Photo credits: Álvaro Micheletti
Interviewed: Álvaro Micheletti (co-organizer of the FEI and Chair of Boerengroep)
By: Anouk Borsboom (MOA-student and member of the Boerengroep)
What is the Farm Experience Internship, why do you organise it?
“In the practice of farming there are things that are not reducible to science. The FEI builds on and is structured around this assumption. During the FEI people can be truly present and exchange in a more personal way. Beyond technical or scientific encounters. We spend time together at the Creative Garden, we start with morning stretches, we play games… Why do I start with this, why does it matter? Because it creates an environment where people can consider why they are thinking what they are thinking. It offers space for evaluation and reflection, from a personal place. We had morning circles, people checked-in on each other… and all this around the core of the program about Agroecology.”
With whom and how is Agroecology addressed?
“Mostly farmers, but also policy makers and professors are involved in the two-week long FEI. With this year’s group, all lectures quickly turned into conversations. In part because of what Agroecology actually is. Of course, pillars and definitions have been formulated, but in essence is it something constructed in practice. Some lectures flirted with teaching technical aspects and practical knowledge. However, in this relatively short time frame, what we did and could do is get people to better understand what is going on, what conversations are being held, which problems are being faced, what solutions are being found, how and why? It’s a crash course into the practices and discussions within the agroecological network.”
What does it actually entail to be an agroecological farmer?
“The agroecological movement consists of people who get together and who want to farm differently, steering away from the technical manuals of the Green Revolution. They try to understand and optimize the ecological relations that make up farming, experimenting to create positive feedbacks and to decrease reliance on external inputs. We do not want to make a strong divide between ‘the conventional farmer’ and ‘the good agroecological farmer’, because there is a gradient of practices. And if you think some people are evil and some are not, then where do you draw the line? Some will be kind of the one thing, some will be kind of the other… It’s pointless. However, what did stand out from the FEI is that the way you farm, and the structure of your farm, set the field of possibilities for what you can do. You can get caught-up in some practices, and there is nothing you can do differently anymore.”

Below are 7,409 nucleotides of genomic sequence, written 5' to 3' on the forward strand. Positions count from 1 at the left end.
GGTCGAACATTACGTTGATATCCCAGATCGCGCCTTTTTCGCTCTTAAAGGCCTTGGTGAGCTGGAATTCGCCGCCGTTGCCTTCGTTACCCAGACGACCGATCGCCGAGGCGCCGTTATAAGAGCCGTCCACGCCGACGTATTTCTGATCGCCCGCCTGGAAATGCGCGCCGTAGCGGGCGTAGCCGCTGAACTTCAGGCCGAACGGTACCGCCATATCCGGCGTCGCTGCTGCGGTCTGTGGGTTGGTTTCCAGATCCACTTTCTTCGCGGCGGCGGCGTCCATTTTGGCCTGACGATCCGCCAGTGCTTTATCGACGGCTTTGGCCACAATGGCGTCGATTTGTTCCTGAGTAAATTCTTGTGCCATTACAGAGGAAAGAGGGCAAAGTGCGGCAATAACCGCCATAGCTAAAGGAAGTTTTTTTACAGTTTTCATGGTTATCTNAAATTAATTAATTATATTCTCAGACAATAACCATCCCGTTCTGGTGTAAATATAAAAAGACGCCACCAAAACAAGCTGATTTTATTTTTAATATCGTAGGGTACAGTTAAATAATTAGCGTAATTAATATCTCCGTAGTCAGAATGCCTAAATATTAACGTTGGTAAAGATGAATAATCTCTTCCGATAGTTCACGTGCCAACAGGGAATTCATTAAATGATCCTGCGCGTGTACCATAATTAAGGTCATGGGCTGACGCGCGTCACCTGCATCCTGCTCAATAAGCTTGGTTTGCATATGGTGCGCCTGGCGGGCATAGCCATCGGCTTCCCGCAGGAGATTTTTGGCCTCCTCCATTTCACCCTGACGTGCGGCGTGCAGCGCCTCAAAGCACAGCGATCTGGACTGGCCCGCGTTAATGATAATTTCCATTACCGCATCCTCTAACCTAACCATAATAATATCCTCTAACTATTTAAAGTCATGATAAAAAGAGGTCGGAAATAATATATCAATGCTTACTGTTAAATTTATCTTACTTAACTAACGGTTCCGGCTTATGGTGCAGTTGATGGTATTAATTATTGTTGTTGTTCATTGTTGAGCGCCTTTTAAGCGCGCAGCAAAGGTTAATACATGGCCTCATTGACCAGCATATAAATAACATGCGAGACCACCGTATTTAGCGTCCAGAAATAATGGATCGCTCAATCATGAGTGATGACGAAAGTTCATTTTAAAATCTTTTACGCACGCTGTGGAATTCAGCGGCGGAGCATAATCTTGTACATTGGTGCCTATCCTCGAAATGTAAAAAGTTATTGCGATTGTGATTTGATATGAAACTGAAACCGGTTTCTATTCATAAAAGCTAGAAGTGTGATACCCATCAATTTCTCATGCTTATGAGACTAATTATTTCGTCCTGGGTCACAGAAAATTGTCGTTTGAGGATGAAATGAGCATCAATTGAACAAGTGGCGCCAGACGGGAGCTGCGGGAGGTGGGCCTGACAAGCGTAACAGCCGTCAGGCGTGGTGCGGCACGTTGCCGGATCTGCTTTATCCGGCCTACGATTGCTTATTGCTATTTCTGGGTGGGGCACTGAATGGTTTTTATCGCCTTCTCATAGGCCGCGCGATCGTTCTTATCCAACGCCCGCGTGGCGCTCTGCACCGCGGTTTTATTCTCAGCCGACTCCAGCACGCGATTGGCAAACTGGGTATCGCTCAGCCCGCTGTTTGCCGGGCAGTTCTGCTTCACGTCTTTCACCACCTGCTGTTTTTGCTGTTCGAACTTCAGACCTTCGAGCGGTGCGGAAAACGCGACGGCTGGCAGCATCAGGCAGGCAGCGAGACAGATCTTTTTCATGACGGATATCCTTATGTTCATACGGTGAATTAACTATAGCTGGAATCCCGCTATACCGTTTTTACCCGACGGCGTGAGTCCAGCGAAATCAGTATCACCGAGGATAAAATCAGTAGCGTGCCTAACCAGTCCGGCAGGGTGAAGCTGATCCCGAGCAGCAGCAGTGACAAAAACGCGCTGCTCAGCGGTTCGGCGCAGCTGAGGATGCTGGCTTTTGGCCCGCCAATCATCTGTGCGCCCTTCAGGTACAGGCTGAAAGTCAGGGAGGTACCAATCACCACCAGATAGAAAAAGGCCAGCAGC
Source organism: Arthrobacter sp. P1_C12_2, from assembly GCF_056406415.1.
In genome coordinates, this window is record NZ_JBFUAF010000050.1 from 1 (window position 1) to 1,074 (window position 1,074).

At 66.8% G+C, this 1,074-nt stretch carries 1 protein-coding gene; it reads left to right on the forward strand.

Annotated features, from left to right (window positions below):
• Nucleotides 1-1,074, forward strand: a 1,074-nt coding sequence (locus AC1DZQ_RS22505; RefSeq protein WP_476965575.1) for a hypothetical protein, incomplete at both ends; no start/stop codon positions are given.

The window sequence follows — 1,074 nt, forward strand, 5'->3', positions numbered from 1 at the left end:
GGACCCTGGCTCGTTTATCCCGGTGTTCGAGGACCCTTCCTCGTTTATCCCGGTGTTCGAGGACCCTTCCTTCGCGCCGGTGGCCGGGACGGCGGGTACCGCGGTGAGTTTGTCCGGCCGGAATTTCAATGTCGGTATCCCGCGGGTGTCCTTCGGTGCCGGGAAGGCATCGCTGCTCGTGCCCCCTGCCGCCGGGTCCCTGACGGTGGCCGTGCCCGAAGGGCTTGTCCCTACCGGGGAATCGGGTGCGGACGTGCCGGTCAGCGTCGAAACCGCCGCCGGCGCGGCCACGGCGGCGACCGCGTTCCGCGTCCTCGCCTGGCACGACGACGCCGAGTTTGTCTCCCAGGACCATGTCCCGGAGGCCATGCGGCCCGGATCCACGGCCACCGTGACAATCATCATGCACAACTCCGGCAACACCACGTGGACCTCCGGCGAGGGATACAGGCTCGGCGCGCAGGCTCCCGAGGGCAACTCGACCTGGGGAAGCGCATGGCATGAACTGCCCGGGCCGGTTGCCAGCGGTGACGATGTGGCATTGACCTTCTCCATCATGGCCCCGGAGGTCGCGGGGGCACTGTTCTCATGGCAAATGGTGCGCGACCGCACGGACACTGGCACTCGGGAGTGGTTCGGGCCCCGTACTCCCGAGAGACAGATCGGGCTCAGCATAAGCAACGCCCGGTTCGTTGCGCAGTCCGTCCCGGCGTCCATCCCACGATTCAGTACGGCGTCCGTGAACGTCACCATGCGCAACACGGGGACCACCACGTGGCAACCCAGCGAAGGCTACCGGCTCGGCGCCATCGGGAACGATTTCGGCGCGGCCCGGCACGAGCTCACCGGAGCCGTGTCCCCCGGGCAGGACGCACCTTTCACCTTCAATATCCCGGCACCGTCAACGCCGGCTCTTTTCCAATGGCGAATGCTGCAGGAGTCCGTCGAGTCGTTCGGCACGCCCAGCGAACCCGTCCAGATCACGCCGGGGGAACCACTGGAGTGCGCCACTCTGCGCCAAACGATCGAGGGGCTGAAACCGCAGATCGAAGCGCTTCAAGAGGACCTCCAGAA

Can you elaborate on the mindset of agroecological farmers, maybe giving an example?
“Throughout the FEI many participants complained about weeding. It is transversal and an important aspect of farming, but they were asking themselves what the point of it actually is. You are working against nature, putting your energy against primary productivity, against the sun’s energy… It is an endless battle. So, what is the point? Well, you want the crop that is sown to grow. If your system is based on maximizing production, and you got loans out that will be paid back out of that production – for example of potatoes -, then you can’t really do anything else than whatever maximizes your potatoes. But in a different system, there could be no weeding, when working with and not against nature. For example in food forest, systems that rely on natural ecosystem succession to create productivity, which explains the growing fascination for it.”
In the example of food forests, what reasoning lies behind the no-weeding?
“There is no weeding because you are interested in maximizing biomass as a whole. With weeds growing, more biomass can accumulate in the soil, feeding soil life, improving soil functions and supporting plant nutrient availability. Of course, you are actively choosing what to grow where, you are choosing species, what you want to eat… But still, you want succession, a complex ecosystem, because that is what is going to give you productivity. In such system the practice of weeding becomes obsolete, but it involves a completely different design and approach to farming.”
Can you explain what you mean with “a different approach to farming”?